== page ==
What Is Normal?
I won’t truck out a formal definition of “normal” because we all know what it means, right?
“I need some paper.”
“Just plain paper. The regular kind.”
“Okay, here you go.”
“No, I mean normal paper. No lines or holes on the side. It’s for my printer.”
“Oh, that kind of ‘normal’ paper. Here’s some printer paper.”
This customer got frustrated. If he’d wanted paper with holes and lines, he’d have asked for binder paper. If he’d wanted grid squares on it, he’d have asked for graph paper. But he didn’t want any of those variations. He just wanted normal paper.
The clerk also got frustrated. The customer assumed that of the many different types of paper available, one kind was default and didn’t need a label. He also thought everyone else had the exact same assumptions. But the clerk had to ask “What kind?” because to her, normal paper doesn’t mean printer paper any more than normal ice cream means vanilla.
The customer might claim that printer paper is normal because it’s the most common. First off, the clerk sees kindergarten teachers buying construction paper, and artists buying big sketchbooks, so there’s no agreement on what’s most common. Secondly, normal doesn’t mean the most prevalent instance anyway. If it did, we would all think that “a normal person” means someone living in China.
But there are uses for normal that aren’t controversial, right?
“A bunch of carrots, please.”
“Here you go.”
“Wait, some of these are…I don’t know. I want carrots.”
“These are all carrots.”
“Some of them are yellow. This one’s purple.”
“You want only orange carrots? Okay, take these.”
“Not this one; it’s crooked and forked. I just want normal carrots, okay?”
Like before, this customer uses normal to mean most common, but this is only the case in his personal experience, not everyone’s. And unlike before, he’s also using the word normal to mean ideal. In his opinion, straight orange carrots are preferred, and what carrots ought to be. Anything else isn’t normal. He’s within his rights to want only straight orange carrots, but by assuming them to be normal and the only acceptable kind, he’s framing his assumptions as objective truth and dictating these terms to others.
Are there any assumptions about what’s normal that we do agree on? For example, the human genome includes eyes, and most people can see, so isn’t it okay to say that seeing is normal?
Even this is slippery. A significant number of people can see more acutely than 20/20. So why is 20/20 called “normal” vision? Since it’s not the strongest occurring acuity, is it because most people have 20/20 vision? Even if this were true, it still doesn’t constitute normal. If it did, then everyone would agree that normal people with normal vision means “people in China who don’t need glasses.”
Okay, but people whose legs are paralyzed, clearly their legs don’t work as designed. That’s not normal, right? Except there’s a different word for that: disabled. Imagine a world where an infection paralyzed the legs of everyone on the planet. Then we would say everyone was disabled; because they have legs which don’t function as intended. But it wouldn’t make sense to say no one in the world was normal. While the concept of normal can’t be reduced to refer to the majority of cases, it’s also meaningless if it applies to rare cases only.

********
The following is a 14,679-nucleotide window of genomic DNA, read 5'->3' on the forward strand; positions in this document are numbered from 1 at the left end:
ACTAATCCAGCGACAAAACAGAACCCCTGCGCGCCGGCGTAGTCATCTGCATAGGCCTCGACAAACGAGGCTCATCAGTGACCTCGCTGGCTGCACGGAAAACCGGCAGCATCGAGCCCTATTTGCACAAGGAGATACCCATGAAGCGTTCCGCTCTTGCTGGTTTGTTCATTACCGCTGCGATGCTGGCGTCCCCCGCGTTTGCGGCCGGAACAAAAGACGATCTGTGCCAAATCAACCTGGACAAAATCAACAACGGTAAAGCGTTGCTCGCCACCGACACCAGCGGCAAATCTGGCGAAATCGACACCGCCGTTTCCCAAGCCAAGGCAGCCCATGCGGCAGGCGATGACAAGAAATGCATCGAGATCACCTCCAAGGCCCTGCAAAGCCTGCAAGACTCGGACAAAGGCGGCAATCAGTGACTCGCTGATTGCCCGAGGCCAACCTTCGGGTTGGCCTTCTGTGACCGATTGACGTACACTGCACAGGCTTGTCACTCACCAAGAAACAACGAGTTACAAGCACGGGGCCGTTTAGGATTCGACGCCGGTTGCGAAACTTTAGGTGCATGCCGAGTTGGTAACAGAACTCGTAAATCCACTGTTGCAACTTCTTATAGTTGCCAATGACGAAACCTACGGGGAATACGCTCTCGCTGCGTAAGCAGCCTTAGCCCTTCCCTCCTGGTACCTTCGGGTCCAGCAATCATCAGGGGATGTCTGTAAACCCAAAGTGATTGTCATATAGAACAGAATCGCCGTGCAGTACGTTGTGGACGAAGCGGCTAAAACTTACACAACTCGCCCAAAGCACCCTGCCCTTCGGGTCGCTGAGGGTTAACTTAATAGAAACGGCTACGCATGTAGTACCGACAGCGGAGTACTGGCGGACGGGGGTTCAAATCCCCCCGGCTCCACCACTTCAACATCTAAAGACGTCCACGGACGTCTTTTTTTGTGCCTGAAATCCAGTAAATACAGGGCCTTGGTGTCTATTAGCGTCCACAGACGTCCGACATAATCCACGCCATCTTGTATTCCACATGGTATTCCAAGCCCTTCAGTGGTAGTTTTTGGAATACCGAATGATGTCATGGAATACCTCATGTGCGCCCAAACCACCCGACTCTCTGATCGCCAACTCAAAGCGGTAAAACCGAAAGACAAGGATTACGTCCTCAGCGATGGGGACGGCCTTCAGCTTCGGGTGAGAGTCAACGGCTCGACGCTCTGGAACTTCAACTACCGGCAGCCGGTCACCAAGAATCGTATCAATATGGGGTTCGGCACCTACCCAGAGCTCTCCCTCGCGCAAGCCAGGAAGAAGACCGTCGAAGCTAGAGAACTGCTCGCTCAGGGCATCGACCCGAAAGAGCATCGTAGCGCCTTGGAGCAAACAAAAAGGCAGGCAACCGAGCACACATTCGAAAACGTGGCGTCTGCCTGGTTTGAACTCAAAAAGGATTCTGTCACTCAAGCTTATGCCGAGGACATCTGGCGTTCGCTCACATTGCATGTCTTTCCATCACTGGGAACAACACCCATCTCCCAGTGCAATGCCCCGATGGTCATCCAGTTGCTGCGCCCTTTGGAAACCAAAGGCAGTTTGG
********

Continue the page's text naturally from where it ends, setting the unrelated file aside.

Is normal a useful concept at all? Can it be employed without judging or marginalizing inappropriately? It can work if the reference is explicit. If my brother puts ketchup on his salad, I can say that’s not something I normally see. But if he keeps it up, that will change. Alternatively, my body temperature is 98.6 degrees Fahrenheit when I’m not ill, but my mother’s was typically 99.1 degrees. So when my temperature went up to 99.1, we could say that wasn’t normal for me, but we couldn’t say the same for her.
More problematic is how normal has connotations of being good or desirable. If something is typical, it’s something generally encountered, and if it’s atypical, it’s rare. Neither one is positioned as good or bad. But abnormal implies undesirable or lesser. If I tell people my vision is abnormal, they ask what’s wrong with it, and when I tell them it’s more acute than 20/20, they usually say, “That’s not abnormal…it’s better than normal!”
So the concept of normal can be useful if everyone agrees on the criteria, but these can’t be assumed, and it’s uncommon for everyone to share the same assumptions. Arguments about too much political correctness try to frame the issue as being about people having thin skin, being too easily offended, or not respecting all views; but complaints about political correctness often come from people who just don’t like hearing that others don’t share their assumptions, or that their assumptions are harmful.
Yet it’s important to acknowledge that while necessary, questioning assumptions is hard. It takes thought, effort, and we need to help each other by providing context and encouragement, not just bashing offenders. To be constructive, but also because of how difficult it can be to identify what assumptions we’ve made, and all the ways they affect others.
For instance, in the above example of buying paper, there was another assumption which didn’t come up because both people assumed the same thing. If they hadn’t, the exchange would have had even more conflict. What was this unspoken assumption?
That printer paper, the normal kind anyway, is white.
I wrote this post for the #YAtakeover 2.0 digital festival on the weekend of August 19-21, 2016 organized by The YA Fictionados. I was on a panel discussing “What Is Normal?” with authors Siobhan Curham and